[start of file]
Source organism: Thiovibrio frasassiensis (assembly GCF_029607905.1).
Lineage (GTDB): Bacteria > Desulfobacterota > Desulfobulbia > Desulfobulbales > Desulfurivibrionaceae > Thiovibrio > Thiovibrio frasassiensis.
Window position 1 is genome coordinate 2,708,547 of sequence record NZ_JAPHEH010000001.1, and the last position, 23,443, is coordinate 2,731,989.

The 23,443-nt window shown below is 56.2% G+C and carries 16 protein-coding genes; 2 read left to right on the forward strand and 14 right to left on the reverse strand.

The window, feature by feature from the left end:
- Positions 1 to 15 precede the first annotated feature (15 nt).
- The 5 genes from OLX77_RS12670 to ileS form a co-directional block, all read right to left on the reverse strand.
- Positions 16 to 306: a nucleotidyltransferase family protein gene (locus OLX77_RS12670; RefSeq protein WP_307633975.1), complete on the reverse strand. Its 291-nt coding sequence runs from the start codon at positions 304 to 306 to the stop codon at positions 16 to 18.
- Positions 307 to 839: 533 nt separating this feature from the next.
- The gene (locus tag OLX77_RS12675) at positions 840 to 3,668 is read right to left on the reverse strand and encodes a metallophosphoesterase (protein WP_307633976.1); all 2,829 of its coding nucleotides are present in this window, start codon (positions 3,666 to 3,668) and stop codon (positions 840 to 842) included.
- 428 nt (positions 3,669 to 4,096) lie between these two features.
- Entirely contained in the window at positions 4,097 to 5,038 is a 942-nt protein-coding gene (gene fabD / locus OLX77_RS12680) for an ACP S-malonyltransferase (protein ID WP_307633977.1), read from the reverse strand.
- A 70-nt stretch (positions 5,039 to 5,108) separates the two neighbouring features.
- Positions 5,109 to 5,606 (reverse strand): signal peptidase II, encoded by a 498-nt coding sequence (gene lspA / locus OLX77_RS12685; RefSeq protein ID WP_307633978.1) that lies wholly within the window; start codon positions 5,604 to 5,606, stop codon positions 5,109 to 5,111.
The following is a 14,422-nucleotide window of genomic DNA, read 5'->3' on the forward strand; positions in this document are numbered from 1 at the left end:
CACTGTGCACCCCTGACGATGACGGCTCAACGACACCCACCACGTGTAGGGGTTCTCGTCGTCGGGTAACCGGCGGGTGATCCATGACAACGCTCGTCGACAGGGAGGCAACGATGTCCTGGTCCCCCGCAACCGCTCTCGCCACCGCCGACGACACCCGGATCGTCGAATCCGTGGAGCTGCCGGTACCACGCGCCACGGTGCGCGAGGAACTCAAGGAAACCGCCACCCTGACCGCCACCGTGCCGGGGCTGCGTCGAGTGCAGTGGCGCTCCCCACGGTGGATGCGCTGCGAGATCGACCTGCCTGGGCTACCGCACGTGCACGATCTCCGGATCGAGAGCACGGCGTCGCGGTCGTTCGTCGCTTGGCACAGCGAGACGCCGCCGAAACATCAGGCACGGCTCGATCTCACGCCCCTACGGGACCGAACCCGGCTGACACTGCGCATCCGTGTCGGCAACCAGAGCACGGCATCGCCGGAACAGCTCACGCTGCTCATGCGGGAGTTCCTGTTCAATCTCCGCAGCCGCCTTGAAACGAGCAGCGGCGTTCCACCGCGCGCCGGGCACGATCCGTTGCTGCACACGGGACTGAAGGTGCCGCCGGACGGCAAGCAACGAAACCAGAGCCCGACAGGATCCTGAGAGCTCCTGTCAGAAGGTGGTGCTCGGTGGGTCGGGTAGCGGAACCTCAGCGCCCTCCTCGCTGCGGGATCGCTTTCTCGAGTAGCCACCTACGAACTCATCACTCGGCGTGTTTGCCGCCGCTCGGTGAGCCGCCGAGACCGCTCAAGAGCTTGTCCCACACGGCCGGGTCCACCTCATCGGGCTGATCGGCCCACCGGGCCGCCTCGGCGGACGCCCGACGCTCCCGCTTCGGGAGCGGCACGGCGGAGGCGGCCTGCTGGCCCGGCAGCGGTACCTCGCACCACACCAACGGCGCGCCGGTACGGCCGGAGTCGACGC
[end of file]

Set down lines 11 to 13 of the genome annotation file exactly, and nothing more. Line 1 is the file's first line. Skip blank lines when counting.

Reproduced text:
- 428 nt (positions 3,669 to 4,096) lie between these two features.
- Entirely contained in the window at positions 4,097 to 5,038 is a 942-nt protein-coding gene (gene fabD / locus OLX77_RS12680) for an ACP S-malonyltransferase (protein ID WP_307633977.1), read from the reverse strand.
- A 70-nt stretch (positions 5,039 to 5,108) separates the two neighbouring features.